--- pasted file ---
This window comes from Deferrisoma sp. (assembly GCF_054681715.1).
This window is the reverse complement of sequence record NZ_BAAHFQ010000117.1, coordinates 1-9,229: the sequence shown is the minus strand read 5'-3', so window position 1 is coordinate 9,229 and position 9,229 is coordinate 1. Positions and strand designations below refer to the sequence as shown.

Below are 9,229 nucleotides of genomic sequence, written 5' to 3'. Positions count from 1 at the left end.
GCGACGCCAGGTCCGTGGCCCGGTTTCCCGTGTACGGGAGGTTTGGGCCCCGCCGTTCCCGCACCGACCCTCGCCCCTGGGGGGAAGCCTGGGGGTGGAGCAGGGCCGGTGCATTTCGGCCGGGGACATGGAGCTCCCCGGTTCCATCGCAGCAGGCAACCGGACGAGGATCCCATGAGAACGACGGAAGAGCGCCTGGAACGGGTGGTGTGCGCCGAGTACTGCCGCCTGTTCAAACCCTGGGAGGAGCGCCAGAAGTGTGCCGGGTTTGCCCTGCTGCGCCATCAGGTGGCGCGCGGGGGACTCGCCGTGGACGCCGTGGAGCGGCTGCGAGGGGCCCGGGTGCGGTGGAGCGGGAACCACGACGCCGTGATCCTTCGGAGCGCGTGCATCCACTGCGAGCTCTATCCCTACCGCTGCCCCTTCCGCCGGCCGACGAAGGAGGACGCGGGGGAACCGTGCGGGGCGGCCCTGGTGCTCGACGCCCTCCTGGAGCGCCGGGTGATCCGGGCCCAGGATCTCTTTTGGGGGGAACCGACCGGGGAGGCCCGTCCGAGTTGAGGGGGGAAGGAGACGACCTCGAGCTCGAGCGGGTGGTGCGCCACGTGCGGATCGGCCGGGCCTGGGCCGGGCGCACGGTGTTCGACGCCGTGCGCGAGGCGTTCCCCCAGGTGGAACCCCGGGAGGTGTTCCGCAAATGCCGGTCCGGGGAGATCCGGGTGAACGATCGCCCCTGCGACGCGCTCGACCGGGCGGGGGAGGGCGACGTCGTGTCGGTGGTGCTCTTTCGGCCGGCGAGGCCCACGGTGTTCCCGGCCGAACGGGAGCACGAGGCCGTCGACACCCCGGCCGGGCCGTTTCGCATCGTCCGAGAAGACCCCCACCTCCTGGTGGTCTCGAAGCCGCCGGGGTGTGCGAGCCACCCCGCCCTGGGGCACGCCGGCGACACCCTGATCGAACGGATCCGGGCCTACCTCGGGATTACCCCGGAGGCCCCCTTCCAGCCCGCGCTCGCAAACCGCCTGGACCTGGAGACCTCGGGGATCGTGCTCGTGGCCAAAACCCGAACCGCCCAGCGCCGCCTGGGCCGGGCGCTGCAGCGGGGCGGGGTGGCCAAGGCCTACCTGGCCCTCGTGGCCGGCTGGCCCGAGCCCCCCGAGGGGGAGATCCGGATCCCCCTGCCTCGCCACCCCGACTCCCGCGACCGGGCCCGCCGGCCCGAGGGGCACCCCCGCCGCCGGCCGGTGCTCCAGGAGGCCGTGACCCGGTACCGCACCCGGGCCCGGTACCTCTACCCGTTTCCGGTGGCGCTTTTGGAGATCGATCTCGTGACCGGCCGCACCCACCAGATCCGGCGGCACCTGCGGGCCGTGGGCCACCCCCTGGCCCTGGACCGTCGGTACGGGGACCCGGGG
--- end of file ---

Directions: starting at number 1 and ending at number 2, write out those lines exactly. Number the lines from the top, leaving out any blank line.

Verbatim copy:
This window comes from Deferrisoma sp. (assembly GCF_054681715.1).
This window is the reverse complement of sequence record NZ_BAAHFQ010000117.1, coordinates 1-9,229: the sequence shown is the minus strand read 5'-3', so window position 1 is coordinate 9,229 and position 9,229 is coordinate 1. Positions and strand designations below refer to the sequence as shown.